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Long-lived volcanism expressed through mare infilling, domes and IMPs in the Arago region of the Moon

Schnuriger, N. ; Flahaut, J. ; Martinot, M. ; Chevrel, S.D., Planetary and Space Science

Long-lived volcanism expressed through mare infilling, domes and IMPs in the Arago region of the Moon

Schnuriger, N. ; Flahaut, J. ; Martinot, M. ; Chevrel, S.D.

Planetary and Space Science, 2020, 185, 104901

Abstract :

Mare Tranquillitatis corresponds to the deposit of successive Early to Late Imbrian basaltic units filling the Tranquillitatis basin on the Moon. The present study focuses on the western half of the mare, in the vicinity of the Arago crater (6.16°N, 21.42°E). High resolution datasets from recent remote sensing missions were used to reconstruct the geologic history of the area, which includes a variety of geological features such as : 8 extrusive domes, numerous wrinkle ridges, a sinuous rille and 37 Irregular Mare Patches (IMPs). We performed crater counting to date the domes emplacement and estimated the domes lava rheologic properties (plastic viscosities, lava effusion rates, and durations of effusion) using their geometric characteristics. As a result we classify the Arago domes into three groups : E1-type domes (Arago 1 and 8), H1-type domes (Arago 4 to 7), and B-type domes (Arago 2 and 3) respectively emplaced ​ ​3.7 ​Ga, 3.4 ​Ga, and 2.8 ​Ga ago. IMPs are observed in the younger mare unit and on the top of the Arago 6 dome ; they likely correspond to a late stage of waning mare volcanism in the area. Both IMPs and domes have a composition similar to the surrounding mare in the VNIR spectral domain, consistent with mafic materials. The exceptionally long-lived volcanism and its diversity recorded in the Arago region may be related to both a Th-rich anomaly reported nearby and to the large-scale magma center responsible for the Lamont positive Bouguer anomaly. In addition, volcanic features of the Arago region are superimposed on a Ti-rich mare unit visited by the Apollo 11 crew 175 ​km to the south at Tranquility Base. The geological and historical richness of this region makes it a compelling site for future science and/or In Situ Resources Utilization (ISRU) driven missions to the Moon.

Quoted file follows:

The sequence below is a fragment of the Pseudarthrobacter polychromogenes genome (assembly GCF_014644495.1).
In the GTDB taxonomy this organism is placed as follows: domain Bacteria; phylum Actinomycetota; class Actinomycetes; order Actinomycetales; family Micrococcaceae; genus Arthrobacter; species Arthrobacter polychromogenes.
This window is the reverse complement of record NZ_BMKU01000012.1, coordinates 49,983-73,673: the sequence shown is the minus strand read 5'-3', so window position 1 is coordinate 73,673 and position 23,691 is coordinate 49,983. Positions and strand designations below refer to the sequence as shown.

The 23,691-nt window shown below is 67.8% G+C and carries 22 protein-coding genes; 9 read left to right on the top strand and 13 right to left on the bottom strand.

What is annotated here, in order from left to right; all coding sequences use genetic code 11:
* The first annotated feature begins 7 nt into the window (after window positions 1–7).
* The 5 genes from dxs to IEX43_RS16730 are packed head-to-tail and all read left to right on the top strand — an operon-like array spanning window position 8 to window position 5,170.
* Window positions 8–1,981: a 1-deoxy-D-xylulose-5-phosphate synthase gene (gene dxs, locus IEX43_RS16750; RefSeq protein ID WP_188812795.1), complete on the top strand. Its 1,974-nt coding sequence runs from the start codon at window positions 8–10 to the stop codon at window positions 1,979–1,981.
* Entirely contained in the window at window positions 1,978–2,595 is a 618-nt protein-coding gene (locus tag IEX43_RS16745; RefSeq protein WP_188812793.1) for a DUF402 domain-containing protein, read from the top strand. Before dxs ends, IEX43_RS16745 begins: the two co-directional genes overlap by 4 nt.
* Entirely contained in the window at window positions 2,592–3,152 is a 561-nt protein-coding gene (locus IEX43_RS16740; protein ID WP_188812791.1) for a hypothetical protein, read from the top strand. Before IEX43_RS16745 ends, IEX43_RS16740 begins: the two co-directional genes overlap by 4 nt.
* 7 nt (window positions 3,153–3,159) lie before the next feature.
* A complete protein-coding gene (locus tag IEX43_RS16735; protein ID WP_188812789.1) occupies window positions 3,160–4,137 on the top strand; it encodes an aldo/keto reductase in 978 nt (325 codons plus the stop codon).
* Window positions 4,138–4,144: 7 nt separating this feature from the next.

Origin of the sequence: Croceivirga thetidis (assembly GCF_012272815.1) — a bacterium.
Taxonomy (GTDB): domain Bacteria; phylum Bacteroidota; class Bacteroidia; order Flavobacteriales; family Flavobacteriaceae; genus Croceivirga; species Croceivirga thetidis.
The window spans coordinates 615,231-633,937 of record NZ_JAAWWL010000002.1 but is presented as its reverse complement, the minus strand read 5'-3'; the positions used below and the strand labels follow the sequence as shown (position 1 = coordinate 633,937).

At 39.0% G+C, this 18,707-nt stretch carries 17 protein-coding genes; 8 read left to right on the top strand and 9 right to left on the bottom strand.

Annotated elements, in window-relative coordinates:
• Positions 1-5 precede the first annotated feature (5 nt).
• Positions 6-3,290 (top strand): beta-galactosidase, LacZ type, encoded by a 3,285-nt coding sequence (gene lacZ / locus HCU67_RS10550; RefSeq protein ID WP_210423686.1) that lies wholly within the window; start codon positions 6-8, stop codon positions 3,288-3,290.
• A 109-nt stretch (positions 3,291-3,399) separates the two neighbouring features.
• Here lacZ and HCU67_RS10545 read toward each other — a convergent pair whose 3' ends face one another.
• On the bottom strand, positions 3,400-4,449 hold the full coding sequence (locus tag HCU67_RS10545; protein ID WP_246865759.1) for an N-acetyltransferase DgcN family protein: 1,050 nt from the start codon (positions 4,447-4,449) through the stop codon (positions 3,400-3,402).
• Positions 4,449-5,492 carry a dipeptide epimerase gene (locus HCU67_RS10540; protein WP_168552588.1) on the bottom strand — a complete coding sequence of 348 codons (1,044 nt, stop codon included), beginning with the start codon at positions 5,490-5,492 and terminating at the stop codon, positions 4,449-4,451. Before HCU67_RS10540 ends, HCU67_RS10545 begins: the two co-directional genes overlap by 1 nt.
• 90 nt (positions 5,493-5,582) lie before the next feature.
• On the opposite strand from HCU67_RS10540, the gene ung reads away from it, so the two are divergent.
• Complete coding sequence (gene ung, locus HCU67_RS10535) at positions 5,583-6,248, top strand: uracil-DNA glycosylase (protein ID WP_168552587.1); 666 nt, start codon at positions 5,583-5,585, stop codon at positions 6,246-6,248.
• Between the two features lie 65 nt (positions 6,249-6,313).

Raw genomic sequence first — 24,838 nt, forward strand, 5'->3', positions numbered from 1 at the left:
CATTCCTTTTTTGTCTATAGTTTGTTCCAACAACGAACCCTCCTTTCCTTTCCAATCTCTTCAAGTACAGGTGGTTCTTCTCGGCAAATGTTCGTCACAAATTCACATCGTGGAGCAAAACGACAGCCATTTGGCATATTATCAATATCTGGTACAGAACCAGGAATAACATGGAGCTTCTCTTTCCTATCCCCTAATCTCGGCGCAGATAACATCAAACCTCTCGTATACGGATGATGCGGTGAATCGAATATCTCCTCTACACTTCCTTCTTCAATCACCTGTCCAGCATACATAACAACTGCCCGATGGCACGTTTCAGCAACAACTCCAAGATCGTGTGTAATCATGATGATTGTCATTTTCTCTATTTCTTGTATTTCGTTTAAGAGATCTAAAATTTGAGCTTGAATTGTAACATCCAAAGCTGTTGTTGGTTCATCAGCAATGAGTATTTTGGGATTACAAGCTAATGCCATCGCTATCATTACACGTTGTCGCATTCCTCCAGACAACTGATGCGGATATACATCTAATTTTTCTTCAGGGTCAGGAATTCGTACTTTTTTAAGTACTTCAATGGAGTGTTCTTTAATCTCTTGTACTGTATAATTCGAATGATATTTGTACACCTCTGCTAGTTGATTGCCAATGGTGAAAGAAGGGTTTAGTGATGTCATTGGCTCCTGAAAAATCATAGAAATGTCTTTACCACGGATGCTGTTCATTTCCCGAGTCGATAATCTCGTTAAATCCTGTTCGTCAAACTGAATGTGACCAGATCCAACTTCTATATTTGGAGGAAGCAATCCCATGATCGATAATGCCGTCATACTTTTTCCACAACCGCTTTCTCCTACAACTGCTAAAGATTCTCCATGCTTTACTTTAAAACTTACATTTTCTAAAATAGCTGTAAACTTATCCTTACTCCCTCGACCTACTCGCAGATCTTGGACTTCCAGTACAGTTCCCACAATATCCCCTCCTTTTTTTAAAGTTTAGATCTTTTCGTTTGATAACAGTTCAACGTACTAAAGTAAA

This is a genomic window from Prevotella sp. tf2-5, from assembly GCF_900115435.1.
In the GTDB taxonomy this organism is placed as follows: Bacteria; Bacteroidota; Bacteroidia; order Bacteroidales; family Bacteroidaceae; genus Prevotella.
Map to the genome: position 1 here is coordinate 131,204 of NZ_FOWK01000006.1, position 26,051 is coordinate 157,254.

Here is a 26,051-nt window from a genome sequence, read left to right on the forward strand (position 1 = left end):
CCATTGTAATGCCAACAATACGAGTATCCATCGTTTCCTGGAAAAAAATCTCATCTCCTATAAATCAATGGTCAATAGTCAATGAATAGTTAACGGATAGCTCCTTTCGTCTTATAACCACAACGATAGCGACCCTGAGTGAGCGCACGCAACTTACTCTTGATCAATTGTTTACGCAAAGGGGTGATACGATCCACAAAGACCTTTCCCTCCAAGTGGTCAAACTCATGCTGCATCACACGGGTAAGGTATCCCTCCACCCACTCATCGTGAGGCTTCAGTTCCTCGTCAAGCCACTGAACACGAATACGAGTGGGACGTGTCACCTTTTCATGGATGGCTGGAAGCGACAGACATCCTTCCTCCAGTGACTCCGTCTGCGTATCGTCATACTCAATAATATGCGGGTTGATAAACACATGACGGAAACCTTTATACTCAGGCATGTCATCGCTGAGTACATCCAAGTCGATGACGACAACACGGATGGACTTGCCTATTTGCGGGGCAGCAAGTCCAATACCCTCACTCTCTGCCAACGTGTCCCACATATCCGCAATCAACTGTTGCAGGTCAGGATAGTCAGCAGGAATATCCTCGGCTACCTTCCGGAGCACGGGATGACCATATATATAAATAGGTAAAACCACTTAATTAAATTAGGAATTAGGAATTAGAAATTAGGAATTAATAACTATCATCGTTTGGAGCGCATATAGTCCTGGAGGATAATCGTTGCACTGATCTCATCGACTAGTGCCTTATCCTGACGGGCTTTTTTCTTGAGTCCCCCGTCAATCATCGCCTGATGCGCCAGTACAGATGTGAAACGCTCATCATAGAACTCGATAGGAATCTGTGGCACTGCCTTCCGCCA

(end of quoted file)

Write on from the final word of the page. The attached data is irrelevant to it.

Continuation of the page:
Voir en ligne : https://doi.org/10.1016/j.pss.2020....




publié mardi 7 avril 2020